Two new polls released today from Quinnipiac University and Monmouth University have Donald Trump leading in Iowa and New Hampshire less than a month away from the key primary contests in the states. The polls show that Trump has retaken a small lead over Ted Cruz in Iowa, and maintains a fairly strong lead over all competitors in New Hampshire. The poll also John Kasich surging in New Hampshire, but still well behind Trump.
According to the Quinnipiac poll trump leads the Republican field in Iowa with 31 percent of the vote. Ted Cruz comes in second with 29 percent of the vote followed by Marco Rubio in third with 15 percent. Ben Carson places a distant fourth with 7 percent, and all other candidates are garnering 4 percent support or below. With the Iowa Caucus just 21 days away it looks like a horse race between Cruz and trump unless Rubio can make a big surge at the end.
The Quinnipiac poll was conducted from January 5-January 10, 2016. The sample includes 602 likely Republican Caucus participants in Iowa. That is a fairly small sample, and the poll has a large margin-of-error equal to +/- 4.0 percentage points.
According to a poll of likely New Hampshire primary voters by Monmouth University Donald Trump holds a large lead there with 32 percent of the vote, compared to 14 percent for Ted Cruz and John Kasich. Marco Rubio places fourth with 12 percent, and Chris Christie has just 8 percent of the vote despite committing nearly all his resources to New Hampshire. All other candidates are polling at 5 percent or below in New Hampshire.
The Monmouth poll was conducted from January 7-10, 2016. The sample includes 414 registered Republican voters in New Hampshire. That is a fairly small sample, and the poll has a large margin-of-error equal to +/- 4.8 percentage points.
Analyst Nate Silver of FiveThirtyEight gives Monmouth an A- rating in his ranking of pollsters based on partially on Monmouths’s performance over 31 released surveys. Silver gives Quinnipiac a B+ rating based on there performance 133 polls.
The Quinnipiac poll matches up well with other polls that show it as a close race between Cruz and Trump, though the Quinnipiac poll is the first in over a month to have Trump leading in the state. A Real Clear Politics average of three polls released over the last month weeks has Cruz leading the Republican field with the support of 28.0 percent of Iowa Republican voters. Trump comes in second with 26.0 percent of the Iowa Republican vote, and Rubio places third with 14.3 percent.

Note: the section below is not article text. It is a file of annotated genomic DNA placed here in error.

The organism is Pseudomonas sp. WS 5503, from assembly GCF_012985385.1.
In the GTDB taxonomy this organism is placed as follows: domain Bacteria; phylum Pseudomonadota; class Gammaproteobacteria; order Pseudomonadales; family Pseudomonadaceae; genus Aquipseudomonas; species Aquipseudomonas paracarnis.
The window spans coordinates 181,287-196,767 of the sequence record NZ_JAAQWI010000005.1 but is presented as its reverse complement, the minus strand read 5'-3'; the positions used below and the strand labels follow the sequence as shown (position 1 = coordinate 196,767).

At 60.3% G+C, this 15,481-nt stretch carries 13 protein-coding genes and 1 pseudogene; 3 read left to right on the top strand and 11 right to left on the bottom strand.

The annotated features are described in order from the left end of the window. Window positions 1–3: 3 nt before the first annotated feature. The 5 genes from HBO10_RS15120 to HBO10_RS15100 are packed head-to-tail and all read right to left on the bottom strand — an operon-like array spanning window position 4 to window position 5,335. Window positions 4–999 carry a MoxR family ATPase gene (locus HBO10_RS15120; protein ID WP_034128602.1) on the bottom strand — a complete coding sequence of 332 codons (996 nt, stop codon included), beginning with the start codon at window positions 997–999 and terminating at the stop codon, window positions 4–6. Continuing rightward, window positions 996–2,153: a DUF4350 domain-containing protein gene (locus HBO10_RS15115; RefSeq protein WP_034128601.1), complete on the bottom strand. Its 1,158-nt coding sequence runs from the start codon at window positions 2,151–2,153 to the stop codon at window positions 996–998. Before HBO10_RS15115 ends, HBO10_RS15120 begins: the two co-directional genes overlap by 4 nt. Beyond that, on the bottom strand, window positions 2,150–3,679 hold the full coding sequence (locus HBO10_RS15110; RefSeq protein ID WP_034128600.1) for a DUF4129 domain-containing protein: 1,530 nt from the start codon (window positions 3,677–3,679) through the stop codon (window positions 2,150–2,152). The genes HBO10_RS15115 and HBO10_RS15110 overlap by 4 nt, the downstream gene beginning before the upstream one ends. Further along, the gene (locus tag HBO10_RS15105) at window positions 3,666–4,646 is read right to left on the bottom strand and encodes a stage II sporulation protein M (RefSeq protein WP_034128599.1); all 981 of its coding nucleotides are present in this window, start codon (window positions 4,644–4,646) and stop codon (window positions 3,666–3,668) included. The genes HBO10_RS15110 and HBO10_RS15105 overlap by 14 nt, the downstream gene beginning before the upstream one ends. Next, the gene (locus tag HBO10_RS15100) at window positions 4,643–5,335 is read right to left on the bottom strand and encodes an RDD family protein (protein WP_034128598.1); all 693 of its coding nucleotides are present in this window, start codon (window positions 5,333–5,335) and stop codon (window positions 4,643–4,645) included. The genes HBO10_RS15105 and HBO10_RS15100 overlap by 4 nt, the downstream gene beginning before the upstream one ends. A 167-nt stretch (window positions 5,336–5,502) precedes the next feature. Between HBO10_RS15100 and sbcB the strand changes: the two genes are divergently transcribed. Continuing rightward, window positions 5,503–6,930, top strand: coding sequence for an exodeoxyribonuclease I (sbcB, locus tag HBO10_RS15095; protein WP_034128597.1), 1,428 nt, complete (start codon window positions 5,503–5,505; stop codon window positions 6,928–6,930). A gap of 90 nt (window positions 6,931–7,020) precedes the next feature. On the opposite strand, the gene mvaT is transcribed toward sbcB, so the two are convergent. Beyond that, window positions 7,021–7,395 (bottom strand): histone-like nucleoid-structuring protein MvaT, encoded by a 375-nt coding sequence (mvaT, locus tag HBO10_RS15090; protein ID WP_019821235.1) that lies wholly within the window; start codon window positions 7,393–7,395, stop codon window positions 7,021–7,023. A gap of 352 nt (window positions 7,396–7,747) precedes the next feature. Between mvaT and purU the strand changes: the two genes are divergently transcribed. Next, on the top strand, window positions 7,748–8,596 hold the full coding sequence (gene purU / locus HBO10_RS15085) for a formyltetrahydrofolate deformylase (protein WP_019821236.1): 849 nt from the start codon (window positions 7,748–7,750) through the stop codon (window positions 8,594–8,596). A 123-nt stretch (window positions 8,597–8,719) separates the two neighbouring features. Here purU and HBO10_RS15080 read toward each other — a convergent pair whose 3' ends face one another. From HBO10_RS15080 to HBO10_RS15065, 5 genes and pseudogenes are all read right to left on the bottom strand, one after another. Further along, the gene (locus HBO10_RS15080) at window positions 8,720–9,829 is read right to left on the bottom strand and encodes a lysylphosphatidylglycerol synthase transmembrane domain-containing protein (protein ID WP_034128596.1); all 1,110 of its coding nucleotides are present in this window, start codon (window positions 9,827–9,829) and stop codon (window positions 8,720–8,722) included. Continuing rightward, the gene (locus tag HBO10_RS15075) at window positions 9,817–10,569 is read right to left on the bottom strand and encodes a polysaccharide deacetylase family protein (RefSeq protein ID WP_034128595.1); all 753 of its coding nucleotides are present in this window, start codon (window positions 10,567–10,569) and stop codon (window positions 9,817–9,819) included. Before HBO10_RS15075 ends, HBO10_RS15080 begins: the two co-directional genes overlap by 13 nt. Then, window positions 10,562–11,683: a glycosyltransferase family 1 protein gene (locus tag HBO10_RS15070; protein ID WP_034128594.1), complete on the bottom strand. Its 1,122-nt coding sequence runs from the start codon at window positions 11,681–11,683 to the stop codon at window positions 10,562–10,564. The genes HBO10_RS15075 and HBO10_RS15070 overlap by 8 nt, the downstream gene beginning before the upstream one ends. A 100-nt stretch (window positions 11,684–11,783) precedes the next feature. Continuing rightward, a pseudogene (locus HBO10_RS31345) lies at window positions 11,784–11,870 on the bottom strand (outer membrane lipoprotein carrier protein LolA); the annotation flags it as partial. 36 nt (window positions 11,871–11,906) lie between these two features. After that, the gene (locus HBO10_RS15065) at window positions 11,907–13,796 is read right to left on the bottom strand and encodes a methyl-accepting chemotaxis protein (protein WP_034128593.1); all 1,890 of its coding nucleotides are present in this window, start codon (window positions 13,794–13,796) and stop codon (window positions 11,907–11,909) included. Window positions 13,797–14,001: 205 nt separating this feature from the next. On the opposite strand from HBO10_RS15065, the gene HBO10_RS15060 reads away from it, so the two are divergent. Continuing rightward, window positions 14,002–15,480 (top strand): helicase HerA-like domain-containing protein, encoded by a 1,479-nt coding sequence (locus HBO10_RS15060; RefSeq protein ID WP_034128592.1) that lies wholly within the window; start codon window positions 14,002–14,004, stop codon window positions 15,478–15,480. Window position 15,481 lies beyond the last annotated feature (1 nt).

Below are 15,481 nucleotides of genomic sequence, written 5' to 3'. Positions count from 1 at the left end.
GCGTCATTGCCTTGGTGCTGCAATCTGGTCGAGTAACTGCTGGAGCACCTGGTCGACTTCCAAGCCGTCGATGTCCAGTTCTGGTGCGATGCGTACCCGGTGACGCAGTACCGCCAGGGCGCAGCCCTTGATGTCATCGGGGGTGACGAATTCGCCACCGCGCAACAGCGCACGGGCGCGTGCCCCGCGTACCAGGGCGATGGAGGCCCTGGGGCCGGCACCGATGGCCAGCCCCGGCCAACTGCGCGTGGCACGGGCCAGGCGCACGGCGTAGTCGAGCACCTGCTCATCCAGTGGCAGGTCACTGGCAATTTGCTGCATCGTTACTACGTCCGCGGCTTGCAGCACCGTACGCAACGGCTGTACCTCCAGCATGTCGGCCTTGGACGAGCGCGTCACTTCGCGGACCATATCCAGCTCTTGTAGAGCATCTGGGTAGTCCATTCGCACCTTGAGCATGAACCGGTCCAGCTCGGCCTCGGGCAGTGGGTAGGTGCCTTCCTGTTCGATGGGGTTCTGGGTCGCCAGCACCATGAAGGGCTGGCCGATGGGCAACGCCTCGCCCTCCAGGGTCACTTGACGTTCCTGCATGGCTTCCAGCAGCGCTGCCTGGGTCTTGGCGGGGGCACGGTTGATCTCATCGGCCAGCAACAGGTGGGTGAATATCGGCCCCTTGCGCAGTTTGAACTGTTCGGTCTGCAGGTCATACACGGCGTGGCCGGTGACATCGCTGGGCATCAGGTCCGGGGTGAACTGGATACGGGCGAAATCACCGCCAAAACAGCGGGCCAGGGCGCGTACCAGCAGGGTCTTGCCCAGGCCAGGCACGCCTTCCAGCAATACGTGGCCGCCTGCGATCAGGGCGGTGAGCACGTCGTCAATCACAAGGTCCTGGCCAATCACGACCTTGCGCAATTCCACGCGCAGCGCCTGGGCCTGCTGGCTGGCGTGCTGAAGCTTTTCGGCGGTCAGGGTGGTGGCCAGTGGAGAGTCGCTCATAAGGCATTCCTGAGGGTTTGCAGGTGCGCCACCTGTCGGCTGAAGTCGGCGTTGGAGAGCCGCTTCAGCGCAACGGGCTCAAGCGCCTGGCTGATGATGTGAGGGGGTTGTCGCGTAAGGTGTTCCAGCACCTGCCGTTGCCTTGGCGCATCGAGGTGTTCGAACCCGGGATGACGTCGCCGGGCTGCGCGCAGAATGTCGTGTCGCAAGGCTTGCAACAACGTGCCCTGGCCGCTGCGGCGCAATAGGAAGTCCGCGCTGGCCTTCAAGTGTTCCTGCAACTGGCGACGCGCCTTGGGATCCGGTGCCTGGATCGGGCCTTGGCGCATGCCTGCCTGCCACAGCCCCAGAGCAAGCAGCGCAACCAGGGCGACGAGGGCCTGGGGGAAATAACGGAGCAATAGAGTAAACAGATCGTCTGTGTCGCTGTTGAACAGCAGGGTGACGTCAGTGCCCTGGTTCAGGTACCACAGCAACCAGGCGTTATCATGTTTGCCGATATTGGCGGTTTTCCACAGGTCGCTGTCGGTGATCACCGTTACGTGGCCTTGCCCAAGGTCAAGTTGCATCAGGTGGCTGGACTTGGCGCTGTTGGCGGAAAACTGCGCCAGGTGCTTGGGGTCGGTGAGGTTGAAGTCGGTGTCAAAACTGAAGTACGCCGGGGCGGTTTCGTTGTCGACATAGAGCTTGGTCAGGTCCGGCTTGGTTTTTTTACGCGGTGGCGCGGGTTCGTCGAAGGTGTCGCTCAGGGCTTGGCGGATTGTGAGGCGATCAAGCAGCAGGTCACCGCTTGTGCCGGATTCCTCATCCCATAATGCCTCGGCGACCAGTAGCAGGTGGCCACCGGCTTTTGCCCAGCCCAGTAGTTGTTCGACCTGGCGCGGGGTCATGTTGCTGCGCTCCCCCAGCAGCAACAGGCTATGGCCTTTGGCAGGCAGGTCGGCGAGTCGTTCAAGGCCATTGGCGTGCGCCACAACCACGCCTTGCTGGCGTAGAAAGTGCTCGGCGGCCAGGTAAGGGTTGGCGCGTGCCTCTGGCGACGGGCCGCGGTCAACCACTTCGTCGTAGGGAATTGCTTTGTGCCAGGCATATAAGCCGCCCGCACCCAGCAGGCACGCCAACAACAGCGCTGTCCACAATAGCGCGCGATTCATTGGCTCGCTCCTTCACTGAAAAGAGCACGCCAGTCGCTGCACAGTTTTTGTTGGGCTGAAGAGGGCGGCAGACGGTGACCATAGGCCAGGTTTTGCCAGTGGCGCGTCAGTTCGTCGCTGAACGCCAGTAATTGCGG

The Monmouth poll matches with other polls that show Trump with a dominant lead and other candidates fighting over second place. A Real Clear Politics average of six polls released over the last month has Trump as the leader in New Hampshire with 30.2 percent of the vote. Marco Rubio comes in a distant second with 13.2 percent support, followed by Kasich in third with 11.2 percent, and Ted Cruz in fourth with 10.8 percent.
Many predicted that as more voters started paying attention and the primary contests drew near Donald Trump’s support would dwindle and the more established, traditional candidates would take the lead. So far Trump has maintained and even strengthened his lead nationally among Republican voters. However, in the past candidates like Trump have led nationally in December or even January only to lose support later. In 2012 at this time New Gingrich led the Republican race, according to the polls, with 35.0 percent support and in 2008 the polls had Rudy Giuliani in the lead with 23.1 percent support. In 2012 Mitt Romney ended up winning the Republican Party nomination and in 2008 John McCain eventually won the nod.
These new polls show that Trump is maintaining his lead in New Hampshire and remaining competitive with Cruz in Iowa. None of the establishment candidates, like Marco Rubio, seem able to threaten Trump in one of these early states. Kasich’s surge in New Hampshire may now represent moderate Republicans last hope to overtake Cruz or Trump in New Hampshire. If both Cruz and Trump win Iowa and New Hampshire by a good margin, as the polls suggest now, the Republican primary may turn into a two-person race between the two before the bigger primary states start voting.